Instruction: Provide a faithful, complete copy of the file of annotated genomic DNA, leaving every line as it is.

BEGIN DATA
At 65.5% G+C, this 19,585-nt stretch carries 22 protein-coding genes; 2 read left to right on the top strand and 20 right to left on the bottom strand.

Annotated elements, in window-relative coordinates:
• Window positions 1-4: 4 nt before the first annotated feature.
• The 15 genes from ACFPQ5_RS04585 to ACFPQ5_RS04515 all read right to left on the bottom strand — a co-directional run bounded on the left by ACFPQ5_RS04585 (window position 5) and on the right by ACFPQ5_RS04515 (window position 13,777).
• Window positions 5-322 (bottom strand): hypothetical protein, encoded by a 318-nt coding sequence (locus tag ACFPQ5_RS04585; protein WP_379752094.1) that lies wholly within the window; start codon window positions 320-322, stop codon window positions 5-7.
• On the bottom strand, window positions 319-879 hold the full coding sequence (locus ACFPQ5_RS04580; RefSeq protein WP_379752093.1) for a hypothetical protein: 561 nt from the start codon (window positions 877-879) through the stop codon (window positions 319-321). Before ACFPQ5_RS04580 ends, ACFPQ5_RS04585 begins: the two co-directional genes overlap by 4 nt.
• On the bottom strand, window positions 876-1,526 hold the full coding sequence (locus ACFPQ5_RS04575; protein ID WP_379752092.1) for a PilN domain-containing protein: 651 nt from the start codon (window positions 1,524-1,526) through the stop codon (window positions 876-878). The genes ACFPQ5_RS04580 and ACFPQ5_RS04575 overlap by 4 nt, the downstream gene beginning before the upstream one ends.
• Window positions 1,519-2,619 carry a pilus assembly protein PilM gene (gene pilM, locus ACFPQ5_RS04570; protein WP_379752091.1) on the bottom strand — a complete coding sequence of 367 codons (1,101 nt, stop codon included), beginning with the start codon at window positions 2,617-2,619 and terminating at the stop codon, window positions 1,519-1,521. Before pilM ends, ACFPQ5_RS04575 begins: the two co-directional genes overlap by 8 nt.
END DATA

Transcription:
At 65.5% G+C, this 19,585-nt stretch carries 22 protein-coding genes; 2 read left to right on the top strand and 20 right to left on the bottom strand.

Annotated elements, in window-relative coordinates:
• Window positions 1-4: 4 nt before the first annotated feature.
• The 15 genes from ACFPQ5_RS04585 to ACFPQ5_RS04515 all read right to left on the bottom strand — a co-directional run bounded on the left by ACFPQ5_RS04585 (window position 5) and on the right by ACFPQ5_RS04515 (window position 13,777).
• Window positions 5-322 (bottom strand): hypothetical protein, encoded by a 318-nt coding sequence (locus tag ACFPQ5_RS04585; protein WP_379752094.1) that lies wholly within the window; start codon window positions 320-322, stop codon window positions 5-7.
• On the bottom strand, window positions 319-879 hold the full coding sequence (locus ACFPQ5_RS04580; RefSeq protein WP_379752093.1) for a hypothetical protein: 561 nt from the start codon (window positions 877-879) through the stop codon (window positions 319-321). Before ACFPQ5_RS04580 ends, ACFPQ5_RS04585 begins: the two co-directional genes overlap by 4 nt.
• On the bottom strand, window positions 876-1,526 hold the full coding sequence (locus ACFPQ5_RS04575; protein ID WP_379752092.1) for a PilN domain-containing protein: 651 nt from the start codon (window positions 1,524-1,526) through the stop codon (window positions 876-878). The genes ACFPQ5_RS04580 and ACFPQ5_RS04575 overlap by 4 nt, the downstream gene beginning before the upstream one ends.
• Window positions 1,519-2,619 carry a pilus assembly protein PilM gene (gene pilM, locus ACFPQ5_RS04570; protein WP_379752091.1) on the bottom strand — a complete coding sequence of 367 codons (1,101 nt, stop codon included), beginning with the start codon at window positions 2,617-2,619 and terminating at the stop codon, window positions 1,519-1,521. Before pilM ends, ACFPQ5_RS04575 begins: the two co-directional genes overlap by 8 nt.